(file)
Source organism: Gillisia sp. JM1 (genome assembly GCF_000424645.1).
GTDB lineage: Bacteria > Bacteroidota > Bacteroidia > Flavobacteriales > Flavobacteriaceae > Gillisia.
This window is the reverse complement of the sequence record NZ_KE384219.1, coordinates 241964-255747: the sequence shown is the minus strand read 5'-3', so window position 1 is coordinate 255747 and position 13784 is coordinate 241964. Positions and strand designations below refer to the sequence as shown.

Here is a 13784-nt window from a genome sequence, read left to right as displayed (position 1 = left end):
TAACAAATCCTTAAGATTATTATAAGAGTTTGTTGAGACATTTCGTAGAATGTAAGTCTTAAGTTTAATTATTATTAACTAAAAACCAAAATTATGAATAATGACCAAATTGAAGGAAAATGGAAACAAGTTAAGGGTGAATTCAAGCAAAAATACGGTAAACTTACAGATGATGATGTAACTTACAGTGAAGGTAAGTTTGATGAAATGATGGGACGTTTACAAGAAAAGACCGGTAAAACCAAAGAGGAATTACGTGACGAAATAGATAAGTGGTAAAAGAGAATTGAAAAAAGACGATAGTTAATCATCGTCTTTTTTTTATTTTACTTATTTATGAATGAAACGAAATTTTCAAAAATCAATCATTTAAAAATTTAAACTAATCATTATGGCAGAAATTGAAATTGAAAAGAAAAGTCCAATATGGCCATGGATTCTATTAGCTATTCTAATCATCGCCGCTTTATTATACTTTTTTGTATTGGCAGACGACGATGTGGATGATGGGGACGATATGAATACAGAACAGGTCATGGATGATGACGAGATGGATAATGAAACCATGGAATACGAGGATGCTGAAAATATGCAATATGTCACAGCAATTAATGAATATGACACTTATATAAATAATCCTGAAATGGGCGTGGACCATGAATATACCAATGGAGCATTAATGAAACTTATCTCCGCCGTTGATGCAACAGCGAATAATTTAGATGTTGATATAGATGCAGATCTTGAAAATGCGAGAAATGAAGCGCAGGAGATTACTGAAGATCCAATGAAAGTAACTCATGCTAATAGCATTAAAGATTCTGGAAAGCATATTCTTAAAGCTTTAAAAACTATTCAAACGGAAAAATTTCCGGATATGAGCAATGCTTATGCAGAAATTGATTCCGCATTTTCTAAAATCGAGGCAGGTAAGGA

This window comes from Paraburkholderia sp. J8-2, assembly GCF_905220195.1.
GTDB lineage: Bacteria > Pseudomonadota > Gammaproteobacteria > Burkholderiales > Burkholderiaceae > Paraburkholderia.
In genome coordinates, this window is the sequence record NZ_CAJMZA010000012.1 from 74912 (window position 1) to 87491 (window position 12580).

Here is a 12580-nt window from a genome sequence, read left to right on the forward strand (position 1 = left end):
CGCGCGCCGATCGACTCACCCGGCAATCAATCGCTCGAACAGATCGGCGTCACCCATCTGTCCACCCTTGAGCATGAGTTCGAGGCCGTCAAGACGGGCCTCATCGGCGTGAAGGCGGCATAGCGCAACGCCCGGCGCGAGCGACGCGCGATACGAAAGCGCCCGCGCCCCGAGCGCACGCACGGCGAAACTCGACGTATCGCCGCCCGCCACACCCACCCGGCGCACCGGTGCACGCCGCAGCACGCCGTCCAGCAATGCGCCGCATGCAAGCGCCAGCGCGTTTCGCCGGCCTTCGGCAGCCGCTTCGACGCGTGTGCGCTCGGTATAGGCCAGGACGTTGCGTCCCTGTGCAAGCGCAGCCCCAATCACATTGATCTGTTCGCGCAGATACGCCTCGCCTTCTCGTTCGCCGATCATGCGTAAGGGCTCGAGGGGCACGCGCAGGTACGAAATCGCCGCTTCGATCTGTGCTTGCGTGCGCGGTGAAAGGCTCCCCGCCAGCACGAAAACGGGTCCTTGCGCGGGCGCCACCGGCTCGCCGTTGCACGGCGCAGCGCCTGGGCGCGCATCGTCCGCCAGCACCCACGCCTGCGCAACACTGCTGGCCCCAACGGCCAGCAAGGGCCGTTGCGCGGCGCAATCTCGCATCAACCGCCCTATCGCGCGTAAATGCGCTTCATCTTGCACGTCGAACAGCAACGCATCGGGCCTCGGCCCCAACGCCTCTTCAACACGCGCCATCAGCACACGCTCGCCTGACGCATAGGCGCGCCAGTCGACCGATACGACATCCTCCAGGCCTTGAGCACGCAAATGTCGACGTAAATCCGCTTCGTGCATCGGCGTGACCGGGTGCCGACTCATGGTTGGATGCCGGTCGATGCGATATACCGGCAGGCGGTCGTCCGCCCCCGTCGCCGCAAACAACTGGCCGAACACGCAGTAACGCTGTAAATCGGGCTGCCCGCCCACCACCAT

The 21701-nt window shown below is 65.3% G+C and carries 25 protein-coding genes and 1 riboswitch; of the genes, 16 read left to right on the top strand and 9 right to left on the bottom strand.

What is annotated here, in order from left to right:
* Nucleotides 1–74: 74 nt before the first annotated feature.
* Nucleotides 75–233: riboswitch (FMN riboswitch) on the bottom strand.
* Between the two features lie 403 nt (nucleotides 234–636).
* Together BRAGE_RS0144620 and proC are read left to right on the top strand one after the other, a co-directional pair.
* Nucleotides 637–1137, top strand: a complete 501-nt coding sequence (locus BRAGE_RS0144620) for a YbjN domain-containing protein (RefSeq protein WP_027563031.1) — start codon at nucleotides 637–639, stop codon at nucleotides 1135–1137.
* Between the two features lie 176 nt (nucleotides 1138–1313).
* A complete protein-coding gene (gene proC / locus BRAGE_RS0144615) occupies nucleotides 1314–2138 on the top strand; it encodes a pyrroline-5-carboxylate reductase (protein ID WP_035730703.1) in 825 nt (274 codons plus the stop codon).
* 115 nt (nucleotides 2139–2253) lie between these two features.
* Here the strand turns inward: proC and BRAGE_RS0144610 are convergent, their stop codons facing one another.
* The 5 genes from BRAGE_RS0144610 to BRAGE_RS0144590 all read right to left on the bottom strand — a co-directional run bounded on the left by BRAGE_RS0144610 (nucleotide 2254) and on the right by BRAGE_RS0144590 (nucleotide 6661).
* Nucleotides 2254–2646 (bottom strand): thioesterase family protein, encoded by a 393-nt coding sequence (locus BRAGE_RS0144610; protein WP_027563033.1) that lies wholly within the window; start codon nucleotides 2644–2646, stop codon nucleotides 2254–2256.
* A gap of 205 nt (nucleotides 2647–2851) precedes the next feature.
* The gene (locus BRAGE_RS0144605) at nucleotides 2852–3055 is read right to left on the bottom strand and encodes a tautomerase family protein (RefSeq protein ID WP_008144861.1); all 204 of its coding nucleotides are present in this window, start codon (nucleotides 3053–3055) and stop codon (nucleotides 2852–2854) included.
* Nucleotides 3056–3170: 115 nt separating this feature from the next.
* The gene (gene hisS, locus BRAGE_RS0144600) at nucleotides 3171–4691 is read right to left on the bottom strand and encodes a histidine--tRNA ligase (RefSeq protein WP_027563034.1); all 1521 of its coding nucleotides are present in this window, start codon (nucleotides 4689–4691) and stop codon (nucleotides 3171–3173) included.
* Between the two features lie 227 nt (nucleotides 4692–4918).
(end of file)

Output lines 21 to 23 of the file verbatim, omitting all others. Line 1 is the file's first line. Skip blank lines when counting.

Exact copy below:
* Here the strand turns inward: proC and BRAGE_RS0144610 are convergent, their stop codons facing one another.
* The 5 genes from BRAGE_RS0144610 to BRAGE_RS0144590 all read right to left on the bottom strand — a co-directional run bounded on the left by BRAGE_RS0144610 (nucleotide 2254) and on the right by BRAGE_RS0144590 (nucleotide 6661).
* Nucleotides 2254–2646 (bottom strand): thioesterase family protein, encoded by a 393-nt coding sequence (locus BRAGE_RS0144610; protein WP_027563033.1) that lies wholly within the window; start codon nucleotides 2644–2646, stop codon nucleotides 2254–2256.